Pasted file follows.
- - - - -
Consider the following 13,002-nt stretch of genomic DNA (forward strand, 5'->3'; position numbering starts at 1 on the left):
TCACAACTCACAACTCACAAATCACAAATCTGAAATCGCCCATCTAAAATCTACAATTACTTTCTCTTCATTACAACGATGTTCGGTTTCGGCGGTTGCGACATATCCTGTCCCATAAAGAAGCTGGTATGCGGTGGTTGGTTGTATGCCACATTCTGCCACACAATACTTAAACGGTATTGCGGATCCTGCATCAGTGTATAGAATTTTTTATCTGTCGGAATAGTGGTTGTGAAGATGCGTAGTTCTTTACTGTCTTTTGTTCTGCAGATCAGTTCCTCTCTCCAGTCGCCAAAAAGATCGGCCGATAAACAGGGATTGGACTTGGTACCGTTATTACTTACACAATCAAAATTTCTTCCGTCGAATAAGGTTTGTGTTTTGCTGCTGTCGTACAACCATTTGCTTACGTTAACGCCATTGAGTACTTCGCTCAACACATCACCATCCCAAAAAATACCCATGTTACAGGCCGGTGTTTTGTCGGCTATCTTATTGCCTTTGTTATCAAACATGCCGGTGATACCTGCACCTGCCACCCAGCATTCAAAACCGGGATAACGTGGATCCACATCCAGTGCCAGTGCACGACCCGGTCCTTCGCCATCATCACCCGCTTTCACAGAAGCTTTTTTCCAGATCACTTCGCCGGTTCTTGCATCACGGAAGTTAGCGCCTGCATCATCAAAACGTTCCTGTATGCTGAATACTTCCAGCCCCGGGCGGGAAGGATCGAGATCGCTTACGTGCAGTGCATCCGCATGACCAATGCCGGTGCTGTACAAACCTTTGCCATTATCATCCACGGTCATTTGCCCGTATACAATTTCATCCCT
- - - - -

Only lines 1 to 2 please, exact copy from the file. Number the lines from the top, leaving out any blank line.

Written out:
Consider the following 13,002-nt stretch of genomic DNA (forward strand, 5'->3'; position numbering starts at 1 on the left):
TCACAACTCACAACTCACAAATCACAAATCTGAAATCGCCCATCTAAAATCTACAATTACTTTCTCTTCATTACAACGATGTTCGGTTTCGGCGGTTGCGACATATCCTGTCCCATAAAGAAGCTGGTATGCGGTGGTTGGTTGTATGCCACATTCTGCCACACAATACTTAAACGGTATTGCGGATCCTGCATCAGTGTATAGAATTTTTTATCTGTCGGAATAGTGGTTGTGAAGATGCGTAGTTCTTTACTGTCTTTTGTTCTGCAGATCAGTTCCTCTCTCCAGTCGCCAAAAAGATCGGCCGATAAACAGGGATTGGACTTGGTACCGTTATTACTTACACAATCAAAATTTCTTCCGTCGAATAAGGTTTGTGTTTTGCTGCTGTCGTACAACCATTTGCTTACGTTAACGCCATTGAGTACTTCGCTCAACACATCACCATCCCAAAAAATACCCATGTTACAGGCCGGTGTTTTGTCGGCTATCTTATTGCCTTTGTTATCAAACATGCCGGTGATACCTGCACCTGCCACCCAGCATTCAAAACCGGGATAACGTGGATCCACATCCAGTGCCAGTGCACGACCCGGTCCTTCGCCATCATCACCCGCTTTCACAGAAGCTTTTTTCCAGATCACTTCGCCGGTTCTTGCATCACGGAAGTTAGCGCCTGCATCATCAAAACGTTCCTGTATGCTGAATACTTCCAGCCCCGGGCGGGAAGGATCGAGATCGCTTACGTGCAGTGCATCCGCATGACCAATGCCGGTGCTGTACAAACCTTTGCCATTATCATCCACGGTCATTTGCCCGTATACAATTTCATCCCT